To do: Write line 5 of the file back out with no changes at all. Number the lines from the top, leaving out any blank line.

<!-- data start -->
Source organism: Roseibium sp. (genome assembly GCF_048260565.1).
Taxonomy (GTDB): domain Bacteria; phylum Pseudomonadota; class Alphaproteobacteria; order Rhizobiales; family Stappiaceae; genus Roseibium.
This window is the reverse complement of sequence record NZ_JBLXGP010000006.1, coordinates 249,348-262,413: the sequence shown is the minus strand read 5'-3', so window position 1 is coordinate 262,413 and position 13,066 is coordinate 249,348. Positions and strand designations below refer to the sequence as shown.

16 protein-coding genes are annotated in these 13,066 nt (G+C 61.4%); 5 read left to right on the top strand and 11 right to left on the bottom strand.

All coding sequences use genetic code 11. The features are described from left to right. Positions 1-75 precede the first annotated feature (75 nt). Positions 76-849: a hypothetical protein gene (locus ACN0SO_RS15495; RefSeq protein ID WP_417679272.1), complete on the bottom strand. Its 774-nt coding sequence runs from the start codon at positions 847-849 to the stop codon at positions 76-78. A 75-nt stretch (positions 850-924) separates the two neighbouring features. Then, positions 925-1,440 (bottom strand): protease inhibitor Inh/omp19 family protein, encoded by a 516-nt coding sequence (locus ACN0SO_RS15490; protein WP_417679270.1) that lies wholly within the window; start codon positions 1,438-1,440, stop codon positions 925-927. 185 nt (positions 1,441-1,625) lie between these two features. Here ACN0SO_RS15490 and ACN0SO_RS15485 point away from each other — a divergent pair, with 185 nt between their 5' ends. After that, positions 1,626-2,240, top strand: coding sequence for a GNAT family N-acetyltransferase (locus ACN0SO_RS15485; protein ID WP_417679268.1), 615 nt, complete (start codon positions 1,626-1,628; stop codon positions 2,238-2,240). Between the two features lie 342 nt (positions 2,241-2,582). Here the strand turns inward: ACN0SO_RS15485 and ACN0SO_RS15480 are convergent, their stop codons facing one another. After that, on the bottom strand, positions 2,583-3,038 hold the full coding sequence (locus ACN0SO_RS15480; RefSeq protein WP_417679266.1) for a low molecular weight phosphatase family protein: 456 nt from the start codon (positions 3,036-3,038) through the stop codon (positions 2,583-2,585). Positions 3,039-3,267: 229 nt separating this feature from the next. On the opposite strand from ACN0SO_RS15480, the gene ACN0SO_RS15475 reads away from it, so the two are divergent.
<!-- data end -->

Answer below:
All coding sequences use genetic code 11. The features are described from left to right. Positions 1-75 precede the first annotated feature (75 nt). Positions 76-849: a hypothetical protein gene (locus ACN0SO_RS15495; RefSeq protein ID WP_417679272.1), complete on the bottom strand. Its 774-nt coding sequence runs from the start codon at positions 847-849 to the stop codon at positions 76-78. A 75-nt stretch (positions 850-924) separates the two neighbouring features. Then, positions 925-1,440 (bottom strand): protease inhibitor Inh/omp19 family protein, encoded by a 516-nt coding sequence (locus ACN0SO_RS15490; protein WP_417679270.1) that lies wholly within the window; start codon positions 1,438-1,440, stop codon positions 925-927. 185 nt (positions 1,441-1,625) lie between these two features. Here ACN0SO_RS15490 and ACN0SO_RS15485 point away from each other — a divergent pair, with 185 nt between their 5' ends. After that, positions 1,626-2,240, top strand: coding sequence for a GNAT family N-acetyltransferase (locus ACN0SO_RS15485; protein ID WP_417679268.1), 615 nt, complete (start codon positions 1,626-1,628; stop codon positions 2,238-2,240). Between the two features lie 342 nt (positions 2,241-2,582). Here the strand turns inward: ACN0SO_RS15485 and ACN0SO_RS15480 are convergent, their stop codons facing one another. After that, on the bottom strand, positions 2,583-3,038 hold the full coding sequence (locus ACN0SO_RS15480; RefSeq protein WP_417679266.1) for a low molecular weight phosphatase family protein: 456 nt from the start codon (positions 3,036-3,038) through the stop codon (positions 2,583-2,585). Positions 3,039-3,267: 229 nt separating this feature from the next. On the opposite strand from ACN0SO_RS15480, the gene ACN0SO_RS15475 reads away from it, so the two are divergent.